Stack Overflow is a community of 4.7 million programmers, just like you, helping each other.

Join them; it only takes a minute:

Sign up
Join the Stack Overflow community to:
  1. Ask programming questions
  2. Answer and help your peers
  3. Get recognized for your expertise

I suspect that this can't be done, but I'm asking just to be sure.

I'd like to force a single character in a <span> to have a specific width and height: 1em.

Ideally the character would be stretched to 1em if it is not already fixed-width.

This must support any character, including rare Unicode glyphs, so I cannot just set the font to Courier.

Finally, this should be accomplished with only CSS, and be simple and lightweight. E.g. a complex solution which includes a div within a table containing a one-pixel image (just to display this single character) is not OK.

I can't remember any property which does this, and attempts to Google have just returned a lot of "fixed width layouts" and nothing about single characters.

If there is no simple solution, but there is a complex one, I won't use it, but I'd be curious to hear it anyway.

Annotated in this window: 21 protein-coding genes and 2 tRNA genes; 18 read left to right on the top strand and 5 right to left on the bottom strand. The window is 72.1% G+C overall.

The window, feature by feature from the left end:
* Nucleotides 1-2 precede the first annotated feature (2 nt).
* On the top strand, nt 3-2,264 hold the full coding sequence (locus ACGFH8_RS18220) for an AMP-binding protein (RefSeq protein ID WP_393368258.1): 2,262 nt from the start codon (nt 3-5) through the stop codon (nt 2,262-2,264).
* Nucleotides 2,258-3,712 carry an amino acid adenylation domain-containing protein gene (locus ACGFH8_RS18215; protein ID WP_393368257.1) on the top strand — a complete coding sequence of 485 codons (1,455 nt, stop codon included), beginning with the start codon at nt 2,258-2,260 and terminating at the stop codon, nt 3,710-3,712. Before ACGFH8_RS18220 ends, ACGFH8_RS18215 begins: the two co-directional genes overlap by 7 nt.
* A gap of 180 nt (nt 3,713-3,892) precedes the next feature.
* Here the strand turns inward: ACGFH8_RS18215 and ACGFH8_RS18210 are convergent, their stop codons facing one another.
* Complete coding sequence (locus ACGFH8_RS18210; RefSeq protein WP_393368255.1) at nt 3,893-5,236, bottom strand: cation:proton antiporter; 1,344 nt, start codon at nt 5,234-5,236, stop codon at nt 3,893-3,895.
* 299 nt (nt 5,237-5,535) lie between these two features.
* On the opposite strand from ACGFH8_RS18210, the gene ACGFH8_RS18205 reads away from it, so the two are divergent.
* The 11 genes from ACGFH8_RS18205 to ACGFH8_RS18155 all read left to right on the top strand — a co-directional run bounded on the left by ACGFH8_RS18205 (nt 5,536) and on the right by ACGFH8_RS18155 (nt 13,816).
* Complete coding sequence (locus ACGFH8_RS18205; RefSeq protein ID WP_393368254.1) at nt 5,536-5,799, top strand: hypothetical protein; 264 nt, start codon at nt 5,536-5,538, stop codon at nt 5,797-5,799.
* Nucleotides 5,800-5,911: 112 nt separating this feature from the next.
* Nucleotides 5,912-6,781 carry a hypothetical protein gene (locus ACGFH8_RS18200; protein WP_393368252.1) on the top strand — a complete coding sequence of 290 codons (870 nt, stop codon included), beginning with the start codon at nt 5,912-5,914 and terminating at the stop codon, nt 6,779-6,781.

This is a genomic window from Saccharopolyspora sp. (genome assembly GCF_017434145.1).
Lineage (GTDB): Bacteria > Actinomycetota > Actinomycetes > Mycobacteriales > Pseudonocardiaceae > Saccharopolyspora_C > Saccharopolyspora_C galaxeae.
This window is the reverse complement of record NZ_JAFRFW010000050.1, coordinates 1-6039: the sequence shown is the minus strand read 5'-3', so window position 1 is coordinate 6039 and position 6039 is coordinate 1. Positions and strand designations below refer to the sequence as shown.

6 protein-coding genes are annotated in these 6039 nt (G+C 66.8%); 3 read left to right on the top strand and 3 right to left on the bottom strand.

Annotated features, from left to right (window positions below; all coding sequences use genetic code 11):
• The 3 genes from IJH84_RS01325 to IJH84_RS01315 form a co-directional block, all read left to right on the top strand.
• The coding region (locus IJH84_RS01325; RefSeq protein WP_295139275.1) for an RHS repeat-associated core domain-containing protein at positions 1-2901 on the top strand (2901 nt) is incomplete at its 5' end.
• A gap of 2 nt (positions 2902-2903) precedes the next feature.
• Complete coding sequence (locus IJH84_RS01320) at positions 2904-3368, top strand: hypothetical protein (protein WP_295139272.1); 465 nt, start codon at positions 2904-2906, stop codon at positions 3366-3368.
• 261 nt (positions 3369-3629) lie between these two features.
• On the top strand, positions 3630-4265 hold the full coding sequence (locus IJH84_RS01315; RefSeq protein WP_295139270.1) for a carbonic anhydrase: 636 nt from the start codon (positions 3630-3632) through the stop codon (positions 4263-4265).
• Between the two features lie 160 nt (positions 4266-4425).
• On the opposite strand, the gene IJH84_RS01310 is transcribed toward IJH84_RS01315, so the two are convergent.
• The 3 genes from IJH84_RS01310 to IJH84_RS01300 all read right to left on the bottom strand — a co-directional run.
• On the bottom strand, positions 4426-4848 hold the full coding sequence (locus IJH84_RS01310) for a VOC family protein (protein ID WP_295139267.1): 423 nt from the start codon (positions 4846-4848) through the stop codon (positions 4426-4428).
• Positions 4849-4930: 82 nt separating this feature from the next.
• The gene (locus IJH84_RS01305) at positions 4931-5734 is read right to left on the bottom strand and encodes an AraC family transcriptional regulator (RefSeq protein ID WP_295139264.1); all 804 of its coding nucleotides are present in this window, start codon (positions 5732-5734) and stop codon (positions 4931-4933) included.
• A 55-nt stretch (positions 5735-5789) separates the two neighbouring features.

share|improve this question
This question is similar to another stack overflow question:… – Brian Clapper Mar 10 '11 at 15:15
@Brian, that question doesn't specify a formatting strategy -- though it is tagged [php] -- while this one explicitly requests CSS. – Pops Mar 10 '11 at 15:16
That's why I didn't vote to close this question as a duplicate. It's a related issue, but not exactly the same. – Brian Clapper Mar 10 '11 at 15:17
@Brian, okay, fair enough. I wouldn't even call them similar enough for the comment, but that's getting really subjective and non-productive. – Pops Mar 10 '11 at 15:20

You can use @font-face to include a fixed width font with good unicode support. The DejaVu family has excellent unicode support and a mono variant, and should do this nicely. You can use FontSquirrel's @font-face generator to create the files you need for this.

share|improve this answer

While I like Yi Jiang's answer, I think you might be better served by GNU Unifont based on the short discussion at this page and Wikipedia's list of typefaces with good Unicode support. Notably, that first page points out that DejaVu Sans Mono misses some glyphs which, depending on your application, may be fairly common.

share|improve this answer
DejaVu Sans Mono currently offers most (maybe all) of the characters that were mentioned as missing in the article you linked to. – Marconius Mar 22 '12 at 2:02
Hm, it's blocked here at work now, but I'll try to check this out later, thanks for the tip. – Pops Mar 22 '12 at 14:04

Your Answer


By posting your answer, you agree to the privacy policy and terms of service.

Not the answer you're looking for? Browse other questions tagged or ask your own question.